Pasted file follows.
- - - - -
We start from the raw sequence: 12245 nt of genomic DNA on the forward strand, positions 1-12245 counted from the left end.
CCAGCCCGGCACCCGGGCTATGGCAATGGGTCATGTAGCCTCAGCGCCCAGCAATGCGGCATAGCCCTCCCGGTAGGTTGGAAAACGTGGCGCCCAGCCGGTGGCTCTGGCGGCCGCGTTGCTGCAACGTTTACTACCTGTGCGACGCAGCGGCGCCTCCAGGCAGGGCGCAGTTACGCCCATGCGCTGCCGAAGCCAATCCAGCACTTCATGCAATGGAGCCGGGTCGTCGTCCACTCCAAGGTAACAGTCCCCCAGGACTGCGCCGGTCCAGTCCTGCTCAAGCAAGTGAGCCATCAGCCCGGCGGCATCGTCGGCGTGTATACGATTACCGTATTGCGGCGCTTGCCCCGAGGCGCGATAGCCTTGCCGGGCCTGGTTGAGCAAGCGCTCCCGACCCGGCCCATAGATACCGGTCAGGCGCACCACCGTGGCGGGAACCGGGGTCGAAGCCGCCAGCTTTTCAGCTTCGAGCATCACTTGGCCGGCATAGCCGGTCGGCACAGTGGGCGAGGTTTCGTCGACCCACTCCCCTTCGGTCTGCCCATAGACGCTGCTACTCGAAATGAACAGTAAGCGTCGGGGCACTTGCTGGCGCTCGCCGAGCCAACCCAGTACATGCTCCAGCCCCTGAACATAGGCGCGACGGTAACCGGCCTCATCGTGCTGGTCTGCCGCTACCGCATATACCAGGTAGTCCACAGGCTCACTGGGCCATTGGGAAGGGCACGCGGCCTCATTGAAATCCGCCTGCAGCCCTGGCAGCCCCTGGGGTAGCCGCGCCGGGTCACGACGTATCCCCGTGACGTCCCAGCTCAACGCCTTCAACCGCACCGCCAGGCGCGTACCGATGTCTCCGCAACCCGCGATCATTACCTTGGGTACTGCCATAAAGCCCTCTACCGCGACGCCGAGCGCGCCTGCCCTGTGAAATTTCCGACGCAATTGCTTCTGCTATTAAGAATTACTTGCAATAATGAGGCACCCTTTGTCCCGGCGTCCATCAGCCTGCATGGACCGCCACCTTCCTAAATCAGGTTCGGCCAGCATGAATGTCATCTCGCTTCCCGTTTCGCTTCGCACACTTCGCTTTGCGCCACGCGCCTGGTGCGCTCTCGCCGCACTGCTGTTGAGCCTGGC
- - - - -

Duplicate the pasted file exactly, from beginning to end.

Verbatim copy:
We start from the raw sequence: 12245 nt of genomic DNA on the forward strand, positions 1-12245 counted from the left end.
CCAGCCCGGCACCCGGGCTATGGCAATGGGTCATGTAGCCTCAGCGCCCAGCAATGCGGCATAGCCCTCCCGGTAGGTTGGAAAACGTGGCGCCCAGCCGGTGGCTCTGGCGGCCGCGTTGCTGCAACGTTTACTACCTGTGCGACGCAGCGGCGCCTCCAGGCAGGGCGCAGTTACGCCCATGCGCTGCCGAAGCCAATCCAGCACTTCATGCAATGGAGCCGGGTCGTCGTCCACTCCAAGGTAACAGTCCCCCAGGACTGCGCCGGTCCAGTCCTGCTCAAGCAAGTGAGCCATCAGCCCGGCGGCATCGTCGGCGTGTATACGATTACCGTATTGCGGCGCTTGCCCCGAGGCGCGATAGCCTTGCCGGGCCTGGTTGAGCAAGCGCTCCCGACCCGGCCCATAGATACCGGTCAGGCGCACCACCGTGGCGGGAACCGGGGTCGAAGCCGCCAGCTTTTCAGCTTCGAGCATCACTTGGCCGGCATAGCCGGTCGGCACAGTGGGCGAGGTTTCGTCGACCCACTCCCCTTCGGTCTGCCCATAGACGCTGCTACTCGAAATGAACAGTAAGCGTCGGGGCACTTGCTGGCGCTCGCCGAGCCAACCCAGTACATGCTCCAGCCCCTGAACATAGGCGCGACGGTAACCGGCCTCATCGTGCTGGTCTGCCGCTACCGCATATACCAGGTAGTCCACAGGCTCACTGGGCCATTGGGAAGGGCACGCGGCCTCATTGAAATCCGCCTGCAGCCCTGGCAGCCCCTGGGGTAGCCGCGCCGGGTCACGACGTATCCCCGTGACGTCCCAGCTCAACGCCTTCAACCGCACCGCCAGGCGCGTACCGATGTCTCCGCAACCCGCGATCATTACCTTGGGTACTGCCATAAAGCCCTCTACCGCGACGCCGAGCGCGCCTGCCCTGTGAAATTTCCGACGCAATTGCTTCTGCTATTAAGAATTACTTGCAATAATGAGGCACCCTTTGTCCCGGCGTCCATCAGCCTGCATGGACCGCCACCTTCCTAAATCAGGTTCGGCCAGCATGAATGTCATCTCGCTTCCCGTTTCGCTTCGCACACTTCGCTTTGCGCCACGCGCCTGGTGCGCTCTCGCCGCACTGCTGTTGAGCCTGGC